Grist Mill Bridge in Maine, first to use FRP tub girders, opens to traffic

New bridge is the first in the nation to use fiber-reinforced polymer (FRP) tub girders called GBeams

May 26, 2021 / 2 minute read
Grist Mill Bridge in Maine, first to use FRP tub-girders, opens to traffic
Image: University of Maine

The Maine Department of Transportation (MaineDOT) recently opened the new Grist Mill Bridge in Hampden.

The 75-ft-long, single-span bridge carries Routes 1A and 9 over Souadabscook Stream. The total cost for the project is approximately $9 million. The contractor on this project was T. Buck Construction out of Turner.

The new bridge is the first in the nation to use fiber-reinforced polymer (FRP) tub girders called GBeams. The patented GBeam technology is the result of research and development at the University of Maine (UMaine) Composites Center, which licensed the technology to Advanced Infrastructure Technologies (AIT) Bridges, the university's commercialization partner for this technology. Funding for the research was provided by the U.S. Army Corps of Engineers Engineer Research and Development Center (ERDC) and the U.S. Department of Transportation (U.S. DOT) through the Transportation Infrastructure Durability Center led by UMaine. The GBeams used in the Grist Mill Bridge project were manufactured at the AIT Bridges facility in Brewer.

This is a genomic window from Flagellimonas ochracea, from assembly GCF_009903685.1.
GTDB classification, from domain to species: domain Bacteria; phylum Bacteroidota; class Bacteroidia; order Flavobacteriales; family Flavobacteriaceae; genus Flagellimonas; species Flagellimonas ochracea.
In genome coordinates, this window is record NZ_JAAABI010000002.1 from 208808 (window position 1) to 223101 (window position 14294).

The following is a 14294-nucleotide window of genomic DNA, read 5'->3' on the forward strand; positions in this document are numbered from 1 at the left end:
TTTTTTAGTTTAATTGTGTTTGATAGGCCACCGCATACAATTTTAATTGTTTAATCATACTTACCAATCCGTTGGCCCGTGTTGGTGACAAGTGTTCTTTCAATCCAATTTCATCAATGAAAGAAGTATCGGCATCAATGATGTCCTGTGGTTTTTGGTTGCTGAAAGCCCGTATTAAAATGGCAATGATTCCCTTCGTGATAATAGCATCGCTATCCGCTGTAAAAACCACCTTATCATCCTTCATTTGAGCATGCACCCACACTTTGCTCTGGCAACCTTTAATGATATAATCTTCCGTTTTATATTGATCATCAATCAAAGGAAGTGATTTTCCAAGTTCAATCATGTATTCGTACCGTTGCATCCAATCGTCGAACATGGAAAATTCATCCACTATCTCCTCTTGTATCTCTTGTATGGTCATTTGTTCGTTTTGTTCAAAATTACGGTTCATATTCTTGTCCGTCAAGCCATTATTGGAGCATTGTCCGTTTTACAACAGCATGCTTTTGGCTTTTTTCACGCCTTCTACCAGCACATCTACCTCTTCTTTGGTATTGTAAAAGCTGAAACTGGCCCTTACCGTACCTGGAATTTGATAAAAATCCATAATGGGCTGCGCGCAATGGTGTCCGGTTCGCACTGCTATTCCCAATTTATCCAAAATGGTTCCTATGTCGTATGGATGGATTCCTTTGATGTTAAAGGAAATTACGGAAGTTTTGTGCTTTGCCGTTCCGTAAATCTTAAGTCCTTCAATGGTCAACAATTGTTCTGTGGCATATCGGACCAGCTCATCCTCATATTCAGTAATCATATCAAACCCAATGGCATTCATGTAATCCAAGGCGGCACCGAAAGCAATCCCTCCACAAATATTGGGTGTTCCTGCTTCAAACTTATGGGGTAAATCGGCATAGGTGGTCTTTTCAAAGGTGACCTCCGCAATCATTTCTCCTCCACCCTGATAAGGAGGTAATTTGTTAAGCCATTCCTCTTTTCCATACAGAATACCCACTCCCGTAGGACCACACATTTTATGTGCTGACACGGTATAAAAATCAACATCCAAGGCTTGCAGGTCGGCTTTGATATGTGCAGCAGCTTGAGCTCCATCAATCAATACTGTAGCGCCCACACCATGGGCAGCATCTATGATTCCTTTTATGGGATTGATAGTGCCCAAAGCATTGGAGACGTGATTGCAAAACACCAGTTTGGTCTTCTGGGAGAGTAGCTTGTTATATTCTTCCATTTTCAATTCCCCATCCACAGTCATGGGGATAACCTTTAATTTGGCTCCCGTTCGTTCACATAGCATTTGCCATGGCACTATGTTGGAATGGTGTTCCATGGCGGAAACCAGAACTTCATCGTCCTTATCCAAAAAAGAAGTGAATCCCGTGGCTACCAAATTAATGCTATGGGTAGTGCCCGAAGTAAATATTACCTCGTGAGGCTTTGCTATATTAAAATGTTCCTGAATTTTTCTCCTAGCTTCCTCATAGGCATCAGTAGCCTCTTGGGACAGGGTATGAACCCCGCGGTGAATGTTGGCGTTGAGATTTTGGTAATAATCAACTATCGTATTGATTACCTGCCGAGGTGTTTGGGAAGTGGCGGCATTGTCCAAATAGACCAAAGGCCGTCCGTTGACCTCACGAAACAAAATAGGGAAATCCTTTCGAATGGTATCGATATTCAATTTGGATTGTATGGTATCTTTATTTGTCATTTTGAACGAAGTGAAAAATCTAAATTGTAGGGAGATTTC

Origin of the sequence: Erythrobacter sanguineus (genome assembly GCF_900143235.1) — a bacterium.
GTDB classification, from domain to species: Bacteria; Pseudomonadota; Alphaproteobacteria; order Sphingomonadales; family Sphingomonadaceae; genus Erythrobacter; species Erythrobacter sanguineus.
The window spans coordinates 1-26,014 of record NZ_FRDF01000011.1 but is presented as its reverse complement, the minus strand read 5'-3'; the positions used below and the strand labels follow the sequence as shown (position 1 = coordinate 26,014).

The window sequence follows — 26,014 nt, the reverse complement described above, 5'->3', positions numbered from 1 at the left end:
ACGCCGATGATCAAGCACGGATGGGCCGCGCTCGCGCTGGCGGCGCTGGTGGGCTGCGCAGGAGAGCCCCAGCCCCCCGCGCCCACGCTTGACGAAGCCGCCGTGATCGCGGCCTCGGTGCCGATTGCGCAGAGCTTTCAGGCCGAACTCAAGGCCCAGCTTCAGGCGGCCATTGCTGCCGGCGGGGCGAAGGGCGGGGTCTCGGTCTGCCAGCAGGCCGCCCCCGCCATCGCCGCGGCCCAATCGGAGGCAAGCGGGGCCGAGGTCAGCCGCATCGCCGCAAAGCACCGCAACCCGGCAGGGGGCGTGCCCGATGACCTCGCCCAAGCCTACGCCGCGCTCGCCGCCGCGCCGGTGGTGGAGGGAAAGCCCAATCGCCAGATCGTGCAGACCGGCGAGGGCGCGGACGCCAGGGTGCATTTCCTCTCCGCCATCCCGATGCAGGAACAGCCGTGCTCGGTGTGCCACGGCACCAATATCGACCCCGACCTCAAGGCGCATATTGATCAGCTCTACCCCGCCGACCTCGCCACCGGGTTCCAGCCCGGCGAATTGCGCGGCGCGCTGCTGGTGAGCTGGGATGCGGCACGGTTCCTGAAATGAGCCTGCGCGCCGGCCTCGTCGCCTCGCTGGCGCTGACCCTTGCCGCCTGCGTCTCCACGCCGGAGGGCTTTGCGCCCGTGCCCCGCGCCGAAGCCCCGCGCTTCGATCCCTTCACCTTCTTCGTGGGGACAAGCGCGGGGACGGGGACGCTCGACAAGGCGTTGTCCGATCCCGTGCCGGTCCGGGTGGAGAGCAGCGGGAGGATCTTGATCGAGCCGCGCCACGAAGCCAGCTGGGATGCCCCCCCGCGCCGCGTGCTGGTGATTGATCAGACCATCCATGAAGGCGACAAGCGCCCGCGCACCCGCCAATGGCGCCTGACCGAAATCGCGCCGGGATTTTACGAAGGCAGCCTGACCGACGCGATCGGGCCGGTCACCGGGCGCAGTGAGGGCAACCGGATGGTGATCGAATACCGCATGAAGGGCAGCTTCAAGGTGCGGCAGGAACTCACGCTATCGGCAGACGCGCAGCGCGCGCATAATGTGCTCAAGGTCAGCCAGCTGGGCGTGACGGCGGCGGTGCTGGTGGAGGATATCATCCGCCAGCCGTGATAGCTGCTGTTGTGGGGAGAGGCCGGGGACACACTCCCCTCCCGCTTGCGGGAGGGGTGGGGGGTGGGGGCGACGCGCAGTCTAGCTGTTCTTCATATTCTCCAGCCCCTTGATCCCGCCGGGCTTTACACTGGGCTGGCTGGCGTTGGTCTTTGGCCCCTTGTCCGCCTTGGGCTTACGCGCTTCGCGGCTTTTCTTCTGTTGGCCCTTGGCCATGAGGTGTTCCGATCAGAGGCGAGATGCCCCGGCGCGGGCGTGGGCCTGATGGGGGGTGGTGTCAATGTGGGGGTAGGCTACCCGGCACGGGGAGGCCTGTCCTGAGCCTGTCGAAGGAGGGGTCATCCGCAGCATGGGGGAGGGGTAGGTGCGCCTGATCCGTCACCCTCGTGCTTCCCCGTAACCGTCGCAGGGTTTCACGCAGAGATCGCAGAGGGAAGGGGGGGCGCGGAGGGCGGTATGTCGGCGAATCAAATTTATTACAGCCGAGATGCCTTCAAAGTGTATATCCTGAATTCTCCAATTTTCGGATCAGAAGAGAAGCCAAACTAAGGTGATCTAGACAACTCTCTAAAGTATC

The GBeam technology is corrosion-resistant and designed to last more than 100 years with little to no maintenance, according to MaineDOT. The composite girders are lightweight: they weigh as little as one-quarter the weight of steel girders. The department says the GBeam technology is a sustainable, low-cost alternative that is easy to install.

"The big draw here is durability," MaineDOT Commissioner Bruce Van Note said in a statement. "Time will not take quite the same toll on the composite tub girders in this bridge. We expect this structure will need less maintenance over time and may last 25 years longer than its conventional counterparts. At MaineDOT, we believe sponsoring this new technology now will yield long-term benefits for Maine taxpayers and travelers."

The University of Maine field-load-tested the Grist Mill Bridge with support from the MaineDOT and U.S. DOT. The bridge was successfully tested with more than 260,000 lb of load carried by four MaineDOT trucks. The two-day testing provided baseline performance data allowing UMaine researchers and AIT Bridges to refine the GBeam design.

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SOURCE: MaineDOT

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